The real reason for coming to San Pedro is for sights near the town. The first evening we took a trip out to the Valle de la Luna (Valley of the Moon). We saw huge canyons where we stood gingerly on the edge being blown by the incredible wind. All around were unusual rock formations, some dusted in a white coating that looked like snow but was actually salt. We walked through a narrow canyon with huge red rocks surrounding us and didn’t speak too loud as some chunks of rock didn’t look too secure. The highlight was a climb up and along a massive sand dune (actually that wasn’t the highlight as we huffed and puffed all the way) but the sunset at the top was worth it. We were on top of the world to watch the pinks, reds and violets circle all around us – incredible. Some of the photos turned out great but you really have to see it for yourself to believe it.
The next day we got up at the ridiculous hour of 3:45am in order to get to the El Tatio Geysers before sunrise. At 4310m this is the world’s highest geyser field. We drove in the darkness for two hours and arrived at the field just before the sun rose. These geothermic pools were created by the Tatio Volcano and we are surrounded by steep peaks. We walked very carefully through the field as the crust can be quite thin and it wouldn’t be the first time a tourist had first degree burns from the boiling mud or water. At sunrise water shoots out of the various cracks in the earth’s crust. We saw lots of bubbling and spurting water but none were very high (not like Iceland). However, the steam fumaroles certainly were impressive and as the sun rose the steam surrounded all the tourists walking around. We had breakfast here – our guide heated up cartons of chocolate milk in the hot water pools, others were boiling eggs.
At the geysers we also stopped for a dip in a nice warm pool. The trick was to get in and out of the water quickly, because at this altitude it’s freezing, even when the sun is shining.
Later we headed through some more surreal landscapes to the tiny village of Machuca (4069m). The population is 28 people and 2 dogs. The people here are shy but they did let us photograph their houses. We can only guess that some government official must have recently decided that they should have electricity. The village has one dirt street about 200m long and 5 big modern street lamps.
From San Pedro we headed to Uyuni, Bolivia on a rugged 3 day journey by 4x4. It was an amazing trip but you’ll have to wait for the next Episode for that.
Comments on Argentina
The Presidential elections were on when we were there. There were no problems for the 60,000 extra police they had on duty. The interesting thing is that they hold the elections on a Sunday and it is compulsory for everyone to vote. It only affected us when we went for lunch and we couldn’t have a beer. No alcohol is sold until after 6pm on Election Day.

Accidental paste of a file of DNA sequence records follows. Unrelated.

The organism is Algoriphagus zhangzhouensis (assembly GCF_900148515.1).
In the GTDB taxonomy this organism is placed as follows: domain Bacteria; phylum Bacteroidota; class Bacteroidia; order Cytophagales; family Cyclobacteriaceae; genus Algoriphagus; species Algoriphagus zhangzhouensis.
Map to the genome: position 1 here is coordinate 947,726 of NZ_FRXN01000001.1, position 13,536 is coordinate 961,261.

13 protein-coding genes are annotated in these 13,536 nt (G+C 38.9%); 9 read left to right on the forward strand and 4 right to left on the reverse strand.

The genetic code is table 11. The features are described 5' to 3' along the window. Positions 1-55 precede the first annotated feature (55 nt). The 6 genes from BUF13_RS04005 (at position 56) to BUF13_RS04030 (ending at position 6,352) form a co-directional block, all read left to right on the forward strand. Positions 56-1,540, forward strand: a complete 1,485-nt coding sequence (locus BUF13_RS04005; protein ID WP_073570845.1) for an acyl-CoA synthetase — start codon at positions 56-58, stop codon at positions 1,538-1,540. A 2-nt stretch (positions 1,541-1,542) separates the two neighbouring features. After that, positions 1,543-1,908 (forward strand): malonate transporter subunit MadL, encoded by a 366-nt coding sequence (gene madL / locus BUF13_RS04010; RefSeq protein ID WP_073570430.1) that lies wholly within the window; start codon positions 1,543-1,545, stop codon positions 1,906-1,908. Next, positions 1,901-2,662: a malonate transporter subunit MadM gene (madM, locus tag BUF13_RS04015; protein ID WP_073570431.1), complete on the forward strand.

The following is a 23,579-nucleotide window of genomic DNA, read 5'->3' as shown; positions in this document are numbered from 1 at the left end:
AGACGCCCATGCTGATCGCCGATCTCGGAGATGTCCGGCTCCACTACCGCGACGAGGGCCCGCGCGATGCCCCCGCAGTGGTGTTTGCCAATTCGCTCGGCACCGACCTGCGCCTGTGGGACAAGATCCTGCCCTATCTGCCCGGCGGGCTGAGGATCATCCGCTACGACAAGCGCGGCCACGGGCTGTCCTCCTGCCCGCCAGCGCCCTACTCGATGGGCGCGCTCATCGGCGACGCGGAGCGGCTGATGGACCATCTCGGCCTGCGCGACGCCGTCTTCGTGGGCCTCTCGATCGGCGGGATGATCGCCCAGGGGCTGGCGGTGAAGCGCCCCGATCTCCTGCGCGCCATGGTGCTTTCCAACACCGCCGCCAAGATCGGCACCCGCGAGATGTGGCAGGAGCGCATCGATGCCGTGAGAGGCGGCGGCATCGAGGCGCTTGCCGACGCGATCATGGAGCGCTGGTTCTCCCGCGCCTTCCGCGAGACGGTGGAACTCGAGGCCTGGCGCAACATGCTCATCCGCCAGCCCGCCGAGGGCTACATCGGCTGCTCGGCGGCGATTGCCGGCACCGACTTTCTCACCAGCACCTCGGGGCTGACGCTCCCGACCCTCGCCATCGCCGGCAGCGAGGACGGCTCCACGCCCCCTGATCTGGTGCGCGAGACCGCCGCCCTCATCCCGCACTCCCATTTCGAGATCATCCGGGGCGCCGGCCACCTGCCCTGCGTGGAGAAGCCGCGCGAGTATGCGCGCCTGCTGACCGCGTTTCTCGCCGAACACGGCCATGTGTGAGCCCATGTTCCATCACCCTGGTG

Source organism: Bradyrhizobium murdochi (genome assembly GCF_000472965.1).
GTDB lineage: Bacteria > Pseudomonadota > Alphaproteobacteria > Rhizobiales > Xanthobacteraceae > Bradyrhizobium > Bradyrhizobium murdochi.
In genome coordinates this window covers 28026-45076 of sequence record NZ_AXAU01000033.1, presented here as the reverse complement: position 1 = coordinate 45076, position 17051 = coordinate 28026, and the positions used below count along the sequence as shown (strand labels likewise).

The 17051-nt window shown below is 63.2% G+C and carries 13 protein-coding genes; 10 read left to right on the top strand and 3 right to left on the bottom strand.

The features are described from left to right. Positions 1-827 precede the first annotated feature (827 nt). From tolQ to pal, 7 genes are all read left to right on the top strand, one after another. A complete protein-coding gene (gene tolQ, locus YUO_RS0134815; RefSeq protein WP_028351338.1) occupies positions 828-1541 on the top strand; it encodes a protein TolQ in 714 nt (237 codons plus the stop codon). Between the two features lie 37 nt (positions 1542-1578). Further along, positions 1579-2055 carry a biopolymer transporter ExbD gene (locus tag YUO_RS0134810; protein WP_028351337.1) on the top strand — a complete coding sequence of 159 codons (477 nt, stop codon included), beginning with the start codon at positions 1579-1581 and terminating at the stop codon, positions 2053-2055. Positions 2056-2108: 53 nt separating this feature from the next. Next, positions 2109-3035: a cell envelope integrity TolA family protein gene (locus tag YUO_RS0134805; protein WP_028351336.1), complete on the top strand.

The people here are pretty disillusioned about their presidents/leaders just now. Unemployment is up to 25% (the statistics seem to vary depending on who is reporting) and 50% of people are living in poverty (although it sure didn’t look like it to us). This is a huge thing for a country that had a very small rich and poor class and had a massive middle class.
They eat really late in this country (Chile too). Most restaurants don’t even open until 8:00 or 9:00 and, if you go in at that time you’ll be the only one there. The restaurants start filling about 10:00. This is fine if you’re a local and take siesta from 1:00 to 4:00 but it’s really tough on us poor tourists who have to get up early and tour all day long.
Buying bus tickets is a pain in Argentina. There are dozens of bus companies in each terminal. They do post their destinations but you have to go and ask each one when, how much and what type of bus. They don’t bother posting that basic information nor is there a central purchasing system. Sometimes there’s an information booth but they rarely have the correct details.
Comments on Chile
There are stray dogs everywhere – thousands of them. Luckily most seem friendly. This is also true of most of South America.
On Santiago (we forgot to tell you last time) – there are many disabled (especially blind) people busking, selling things on the street and begging. We don’t know what the social system is like.
At the Pre-Colombian art museum they had lots of ceramic, stone and metal masks. Nearly all had the face with a huge lump in one cheek. This indicated the chewing of coco leaves. We’ve already seen a lot of this in Bolivia.
Serviettes (napkins): Ok, this may be a minor complaint compared to the bathrooms the size of phone boxes that also have bidets squeezed into them but this situation is getting ridiculous. In Venezuela we commented on how small the paper napkins in the restaurants were. We were amazed when, upon entering Brazil, they got even smaller. Argentina would have to be better, right? No. They plastic coat the paper there so it doesn’t absorb anything. On to Chile and we find even smaller plastic sheets. So, what does Bolivia have for us? Well, we’re giving it away but we went to a fairly nice restaurant and they had small squares of newsprint. We doubt there are any napkins in Peru.
Click here for Bolivia Travelog